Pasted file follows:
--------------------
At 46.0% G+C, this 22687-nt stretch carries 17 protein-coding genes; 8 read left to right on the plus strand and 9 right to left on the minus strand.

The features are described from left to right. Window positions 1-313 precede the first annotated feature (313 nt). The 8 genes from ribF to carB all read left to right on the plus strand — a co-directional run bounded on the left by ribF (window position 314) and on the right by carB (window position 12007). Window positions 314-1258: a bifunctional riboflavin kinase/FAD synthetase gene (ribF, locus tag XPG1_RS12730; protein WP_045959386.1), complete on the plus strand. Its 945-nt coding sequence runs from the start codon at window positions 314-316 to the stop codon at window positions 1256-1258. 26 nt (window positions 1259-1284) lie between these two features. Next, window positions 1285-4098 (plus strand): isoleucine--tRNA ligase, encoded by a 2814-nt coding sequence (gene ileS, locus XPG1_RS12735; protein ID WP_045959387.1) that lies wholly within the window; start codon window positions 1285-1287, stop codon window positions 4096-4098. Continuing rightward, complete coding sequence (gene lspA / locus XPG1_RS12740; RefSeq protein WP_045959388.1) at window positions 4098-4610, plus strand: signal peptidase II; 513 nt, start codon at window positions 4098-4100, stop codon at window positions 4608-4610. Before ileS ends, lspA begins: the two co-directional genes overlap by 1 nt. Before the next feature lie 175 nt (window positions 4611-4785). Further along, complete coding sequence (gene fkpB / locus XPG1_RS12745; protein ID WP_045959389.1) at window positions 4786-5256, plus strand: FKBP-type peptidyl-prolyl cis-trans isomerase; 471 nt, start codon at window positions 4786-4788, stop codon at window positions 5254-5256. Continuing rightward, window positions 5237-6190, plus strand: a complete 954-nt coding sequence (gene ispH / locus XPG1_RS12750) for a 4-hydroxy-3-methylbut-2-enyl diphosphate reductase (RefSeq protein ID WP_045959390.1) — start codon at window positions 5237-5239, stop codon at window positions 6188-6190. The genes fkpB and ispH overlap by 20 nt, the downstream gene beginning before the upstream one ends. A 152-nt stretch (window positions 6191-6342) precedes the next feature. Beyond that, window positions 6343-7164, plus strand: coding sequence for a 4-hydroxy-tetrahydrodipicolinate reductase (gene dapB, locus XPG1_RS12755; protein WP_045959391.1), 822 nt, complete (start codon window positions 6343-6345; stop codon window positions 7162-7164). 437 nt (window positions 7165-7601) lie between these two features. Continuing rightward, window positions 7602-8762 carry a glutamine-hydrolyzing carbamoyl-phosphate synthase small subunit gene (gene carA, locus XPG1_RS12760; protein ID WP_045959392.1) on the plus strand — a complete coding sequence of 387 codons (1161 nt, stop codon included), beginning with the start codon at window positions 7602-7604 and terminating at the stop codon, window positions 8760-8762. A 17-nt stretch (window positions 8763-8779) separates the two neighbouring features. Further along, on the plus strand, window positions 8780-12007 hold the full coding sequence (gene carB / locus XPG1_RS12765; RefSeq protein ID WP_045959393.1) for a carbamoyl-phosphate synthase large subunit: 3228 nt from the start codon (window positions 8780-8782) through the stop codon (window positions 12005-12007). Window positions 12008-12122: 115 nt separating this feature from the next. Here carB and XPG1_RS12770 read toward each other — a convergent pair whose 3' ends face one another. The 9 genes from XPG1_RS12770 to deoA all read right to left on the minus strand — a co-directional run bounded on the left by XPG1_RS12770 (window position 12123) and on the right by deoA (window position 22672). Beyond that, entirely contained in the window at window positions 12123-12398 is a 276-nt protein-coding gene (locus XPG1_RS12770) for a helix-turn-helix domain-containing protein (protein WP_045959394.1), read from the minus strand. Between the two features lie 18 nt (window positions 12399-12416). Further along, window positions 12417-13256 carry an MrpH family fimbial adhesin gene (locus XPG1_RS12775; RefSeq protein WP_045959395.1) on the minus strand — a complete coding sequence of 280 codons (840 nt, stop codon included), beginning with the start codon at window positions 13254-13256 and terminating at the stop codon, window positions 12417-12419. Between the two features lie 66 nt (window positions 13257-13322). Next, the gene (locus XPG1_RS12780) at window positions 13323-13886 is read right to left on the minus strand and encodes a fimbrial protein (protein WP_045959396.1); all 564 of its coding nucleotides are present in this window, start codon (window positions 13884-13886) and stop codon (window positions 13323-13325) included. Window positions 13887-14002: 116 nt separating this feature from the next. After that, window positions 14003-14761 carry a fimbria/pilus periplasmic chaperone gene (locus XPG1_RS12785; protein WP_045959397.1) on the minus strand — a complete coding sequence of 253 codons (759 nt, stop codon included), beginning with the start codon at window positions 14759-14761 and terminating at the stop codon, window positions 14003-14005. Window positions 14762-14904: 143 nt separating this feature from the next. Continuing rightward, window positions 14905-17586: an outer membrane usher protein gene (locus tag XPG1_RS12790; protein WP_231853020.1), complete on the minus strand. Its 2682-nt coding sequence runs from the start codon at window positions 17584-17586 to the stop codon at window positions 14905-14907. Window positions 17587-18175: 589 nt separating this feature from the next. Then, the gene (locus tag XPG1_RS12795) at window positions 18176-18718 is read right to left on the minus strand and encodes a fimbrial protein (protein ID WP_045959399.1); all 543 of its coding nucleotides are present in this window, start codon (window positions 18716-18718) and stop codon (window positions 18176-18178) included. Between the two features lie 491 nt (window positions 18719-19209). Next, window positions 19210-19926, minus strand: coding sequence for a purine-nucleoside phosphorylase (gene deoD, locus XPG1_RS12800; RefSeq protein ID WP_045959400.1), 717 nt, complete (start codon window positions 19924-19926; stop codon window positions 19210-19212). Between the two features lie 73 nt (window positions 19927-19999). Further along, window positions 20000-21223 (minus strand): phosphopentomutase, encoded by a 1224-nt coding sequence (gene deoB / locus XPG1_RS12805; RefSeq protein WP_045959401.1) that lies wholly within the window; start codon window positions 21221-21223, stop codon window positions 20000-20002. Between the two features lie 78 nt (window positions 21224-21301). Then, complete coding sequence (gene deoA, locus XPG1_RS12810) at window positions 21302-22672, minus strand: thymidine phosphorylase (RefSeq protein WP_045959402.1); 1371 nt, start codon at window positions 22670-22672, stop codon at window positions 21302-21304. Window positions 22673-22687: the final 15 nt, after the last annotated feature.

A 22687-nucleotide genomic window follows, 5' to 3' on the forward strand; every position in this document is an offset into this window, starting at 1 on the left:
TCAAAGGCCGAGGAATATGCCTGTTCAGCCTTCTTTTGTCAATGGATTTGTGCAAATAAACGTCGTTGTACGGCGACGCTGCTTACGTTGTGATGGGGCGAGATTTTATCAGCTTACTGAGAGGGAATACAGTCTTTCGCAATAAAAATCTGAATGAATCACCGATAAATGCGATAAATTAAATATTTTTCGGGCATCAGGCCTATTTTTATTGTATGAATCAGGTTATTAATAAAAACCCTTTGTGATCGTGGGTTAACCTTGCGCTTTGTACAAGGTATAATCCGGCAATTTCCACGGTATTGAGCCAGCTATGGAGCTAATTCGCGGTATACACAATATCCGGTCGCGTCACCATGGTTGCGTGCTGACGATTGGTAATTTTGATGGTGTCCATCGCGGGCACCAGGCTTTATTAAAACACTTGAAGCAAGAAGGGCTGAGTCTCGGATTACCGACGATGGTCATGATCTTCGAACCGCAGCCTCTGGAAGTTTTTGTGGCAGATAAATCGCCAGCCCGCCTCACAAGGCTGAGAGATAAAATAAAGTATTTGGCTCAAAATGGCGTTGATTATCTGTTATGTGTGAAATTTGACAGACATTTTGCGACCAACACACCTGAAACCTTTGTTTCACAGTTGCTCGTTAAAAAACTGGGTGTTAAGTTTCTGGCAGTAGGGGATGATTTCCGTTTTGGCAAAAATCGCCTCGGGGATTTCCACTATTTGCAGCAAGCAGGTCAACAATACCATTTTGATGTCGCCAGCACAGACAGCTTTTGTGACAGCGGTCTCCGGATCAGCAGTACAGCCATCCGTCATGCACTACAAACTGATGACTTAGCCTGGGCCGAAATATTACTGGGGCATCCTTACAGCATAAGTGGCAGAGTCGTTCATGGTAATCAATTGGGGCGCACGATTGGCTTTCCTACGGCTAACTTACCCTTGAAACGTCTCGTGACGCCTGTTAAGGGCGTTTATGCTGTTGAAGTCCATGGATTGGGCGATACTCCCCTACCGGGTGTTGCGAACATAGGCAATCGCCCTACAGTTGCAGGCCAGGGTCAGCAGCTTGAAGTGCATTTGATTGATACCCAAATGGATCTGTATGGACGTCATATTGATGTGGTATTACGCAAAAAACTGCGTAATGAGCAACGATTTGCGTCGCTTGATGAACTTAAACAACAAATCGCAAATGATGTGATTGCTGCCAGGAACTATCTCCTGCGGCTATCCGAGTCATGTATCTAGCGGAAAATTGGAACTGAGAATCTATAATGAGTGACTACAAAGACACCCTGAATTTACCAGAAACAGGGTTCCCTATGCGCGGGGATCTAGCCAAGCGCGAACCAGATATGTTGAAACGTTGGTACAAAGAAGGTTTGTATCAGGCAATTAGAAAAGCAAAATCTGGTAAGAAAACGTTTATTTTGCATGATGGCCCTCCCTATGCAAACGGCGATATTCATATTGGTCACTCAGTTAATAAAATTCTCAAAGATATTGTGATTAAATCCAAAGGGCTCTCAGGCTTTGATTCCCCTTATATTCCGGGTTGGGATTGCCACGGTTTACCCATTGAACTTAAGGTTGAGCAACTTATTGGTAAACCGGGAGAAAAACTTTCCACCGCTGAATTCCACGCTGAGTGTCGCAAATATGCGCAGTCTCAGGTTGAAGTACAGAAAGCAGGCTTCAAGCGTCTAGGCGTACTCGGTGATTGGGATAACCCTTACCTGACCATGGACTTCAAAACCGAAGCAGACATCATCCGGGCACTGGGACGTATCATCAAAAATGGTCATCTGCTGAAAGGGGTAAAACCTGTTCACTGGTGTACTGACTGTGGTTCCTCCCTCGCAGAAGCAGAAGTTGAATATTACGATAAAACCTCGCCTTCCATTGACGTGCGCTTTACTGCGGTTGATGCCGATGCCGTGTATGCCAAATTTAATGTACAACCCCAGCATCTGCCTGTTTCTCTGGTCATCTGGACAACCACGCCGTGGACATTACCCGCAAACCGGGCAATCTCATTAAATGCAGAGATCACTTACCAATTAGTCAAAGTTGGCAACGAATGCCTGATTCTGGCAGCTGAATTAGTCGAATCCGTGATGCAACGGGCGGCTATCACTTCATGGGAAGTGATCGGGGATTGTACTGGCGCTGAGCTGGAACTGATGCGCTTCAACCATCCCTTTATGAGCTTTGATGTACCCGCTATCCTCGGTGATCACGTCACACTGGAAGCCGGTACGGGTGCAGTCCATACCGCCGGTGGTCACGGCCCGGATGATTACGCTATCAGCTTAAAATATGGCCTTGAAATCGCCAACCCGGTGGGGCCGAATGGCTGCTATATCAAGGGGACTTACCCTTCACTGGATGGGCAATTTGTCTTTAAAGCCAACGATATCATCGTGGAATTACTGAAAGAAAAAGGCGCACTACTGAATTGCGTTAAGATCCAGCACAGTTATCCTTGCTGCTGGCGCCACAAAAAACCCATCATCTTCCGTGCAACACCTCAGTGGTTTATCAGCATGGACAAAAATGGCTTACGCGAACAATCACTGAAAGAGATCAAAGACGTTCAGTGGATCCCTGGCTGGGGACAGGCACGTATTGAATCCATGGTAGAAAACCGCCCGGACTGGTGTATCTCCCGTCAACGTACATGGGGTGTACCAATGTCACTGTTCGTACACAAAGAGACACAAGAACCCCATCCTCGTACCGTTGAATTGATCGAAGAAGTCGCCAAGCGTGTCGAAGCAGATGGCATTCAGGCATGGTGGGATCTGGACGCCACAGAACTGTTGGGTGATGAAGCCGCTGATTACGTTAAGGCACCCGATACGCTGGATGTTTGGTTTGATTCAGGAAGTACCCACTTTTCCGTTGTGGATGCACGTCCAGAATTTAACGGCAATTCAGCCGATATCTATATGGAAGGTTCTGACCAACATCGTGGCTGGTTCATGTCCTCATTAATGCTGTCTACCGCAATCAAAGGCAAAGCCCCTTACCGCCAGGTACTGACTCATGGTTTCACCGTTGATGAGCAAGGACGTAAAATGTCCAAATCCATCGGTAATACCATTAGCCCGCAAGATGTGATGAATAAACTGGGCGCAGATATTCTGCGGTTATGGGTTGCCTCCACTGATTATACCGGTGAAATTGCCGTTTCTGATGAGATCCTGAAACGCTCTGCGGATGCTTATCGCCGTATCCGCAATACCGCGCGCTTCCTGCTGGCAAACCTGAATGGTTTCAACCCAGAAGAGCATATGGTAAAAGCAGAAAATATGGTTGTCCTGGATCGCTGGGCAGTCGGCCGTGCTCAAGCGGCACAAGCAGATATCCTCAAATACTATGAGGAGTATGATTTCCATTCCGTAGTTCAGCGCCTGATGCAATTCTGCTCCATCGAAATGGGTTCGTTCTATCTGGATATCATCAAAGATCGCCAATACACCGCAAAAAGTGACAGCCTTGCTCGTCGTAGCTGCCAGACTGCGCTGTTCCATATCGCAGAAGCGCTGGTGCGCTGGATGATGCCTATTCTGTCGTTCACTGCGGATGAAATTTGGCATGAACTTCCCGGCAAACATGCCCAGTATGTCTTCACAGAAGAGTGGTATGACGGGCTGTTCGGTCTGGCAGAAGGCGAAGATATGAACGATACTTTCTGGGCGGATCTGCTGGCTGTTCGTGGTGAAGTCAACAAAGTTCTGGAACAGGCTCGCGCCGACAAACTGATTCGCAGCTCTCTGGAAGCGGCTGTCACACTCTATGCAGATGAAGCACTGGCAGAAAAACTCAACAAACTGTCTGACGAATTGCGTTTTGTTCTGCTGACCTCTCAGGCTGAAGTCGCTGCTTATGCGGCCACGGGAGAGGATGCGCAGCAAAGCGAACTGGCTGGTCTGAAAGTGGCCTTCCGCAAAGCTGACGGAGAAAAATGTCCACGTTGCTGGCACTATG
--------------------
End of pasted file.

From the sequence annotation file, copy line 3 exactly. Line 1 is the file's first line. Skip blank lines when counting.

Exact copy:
A 22687-nucleotide genomic window follows, 5' to 3' on the forward strand; every position in this document is an offset into this window, starting at 1 on the left: